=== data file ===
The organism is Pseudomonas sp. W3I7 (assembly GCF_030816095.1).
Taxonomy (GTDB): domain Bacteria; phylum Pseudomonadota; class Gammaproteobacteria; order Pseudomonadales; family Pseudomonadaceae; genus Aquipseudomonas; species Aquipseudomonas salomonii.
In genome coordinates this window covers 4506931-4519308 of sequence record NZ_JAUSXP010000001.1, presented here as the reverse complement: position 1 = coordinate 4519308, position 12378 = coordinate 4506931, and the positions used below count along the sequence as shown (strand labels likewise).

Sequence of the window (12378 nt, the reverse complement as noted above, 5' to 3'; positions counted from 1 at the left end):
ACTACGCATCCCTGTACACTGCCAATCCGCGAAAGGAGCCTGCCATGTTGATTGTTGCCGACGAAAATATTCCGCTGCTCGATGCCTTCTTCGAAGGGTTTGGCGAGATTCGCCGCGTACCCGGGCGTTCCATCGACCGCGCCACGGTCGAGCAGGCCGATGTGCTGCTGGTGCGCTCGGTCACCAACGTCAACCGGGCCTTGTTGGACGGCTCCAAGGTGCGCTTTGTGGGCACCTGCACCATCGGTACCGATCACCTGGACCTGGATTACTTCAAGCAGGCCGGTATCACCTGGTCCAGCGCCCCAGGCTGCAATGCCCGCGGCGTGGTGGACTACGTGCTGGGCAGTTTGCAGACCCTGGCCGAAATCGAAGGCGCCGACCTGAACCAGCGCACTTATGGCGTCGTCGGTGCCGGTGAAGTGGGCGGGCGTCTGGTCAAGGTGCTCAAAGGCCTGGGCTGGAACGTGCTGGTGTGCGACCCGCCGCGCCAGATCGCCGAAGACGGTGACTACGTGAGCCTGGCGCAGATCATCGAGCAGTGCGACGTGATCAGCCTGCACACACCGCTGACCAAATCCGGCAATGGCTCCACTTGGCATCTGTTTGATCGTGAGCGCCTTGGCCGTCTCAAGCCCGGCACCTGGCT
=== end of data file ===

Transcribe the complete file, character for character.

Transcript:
The organism is Pseudomonas sp. W3I7 (assembly GCF_030816095.1).
Taxonomy (GTDB): domain Bacteria; phylum Pseudomonadota; class Gammaproteobacteria; order Pseudomonadales; family Pseudomonadaceae; genus Aquipseudomonas; species Aquipseudomonas salomonii.
In genome coordinates this window covers 4506931-4519308 of sequence record NZ_JAUSXP010000001.1, presented here as the reverse complement: position 1 = coordinate 4519308, position 12378 = coordinate 4506931, and the positions used below count along the sequence as shown (strand labels likewise).

Sequence of the window (12378 nt, the reverse complement as noted above, 5' to 3'; positions counted from 1 at the left end):
ACTACGCATCCCTGTACACTGCCAATCCGCGAAAGGAGCCTGCCATGTTGATTGTTGCCGACGAAAATATTCCGCTGCTCGATGCCTTCTTCGAAGGGTTTGGCGAGATTCGCCGCGTACCCGGGCGTTCCATCGACCGCGCCACGGTCGAGCAGGCCGATGTGCTGCTGGTGCGCTCGGTCACCAACGTCAACCGGGCCTTGTTGGACGGCTCCAAGGTGCGCTTTGTGGGCACCTGCACCATCGGTACCGATCACCTGGACCTGGATTACTTCAAGCAGGCCGGTATCACCTGGTCCAGCGCCCCAGGCTGCAATGCCCGCGGCGTGGTGGACTACGTGCTGGGCAGTTTGCAGACCCTGGCCGAAATCGAAGGCGCCGACCTGAACCAGCGCACTTATGGCGTCGTCGGTGCCGGTGAAGTGGGCGGGCGTCTGGTCAAGGTGCTCAAAGGCCTGGGCTGGAACGTGCTGGTGTGCGACCCGCCGCGCCAGATCGCCGAAGACGGTGACTACGTGAGCCTGGCGCAGATCATCGAGCAGTGCGACGTGATCAGCCTGCACACACCGCTGACCAAATCCGGCAATGGCTCCACTTGGCATCTGTTTGATCGTGAGCGCCTTGGCCGTCTCAAGCCCGGCACCTGGCT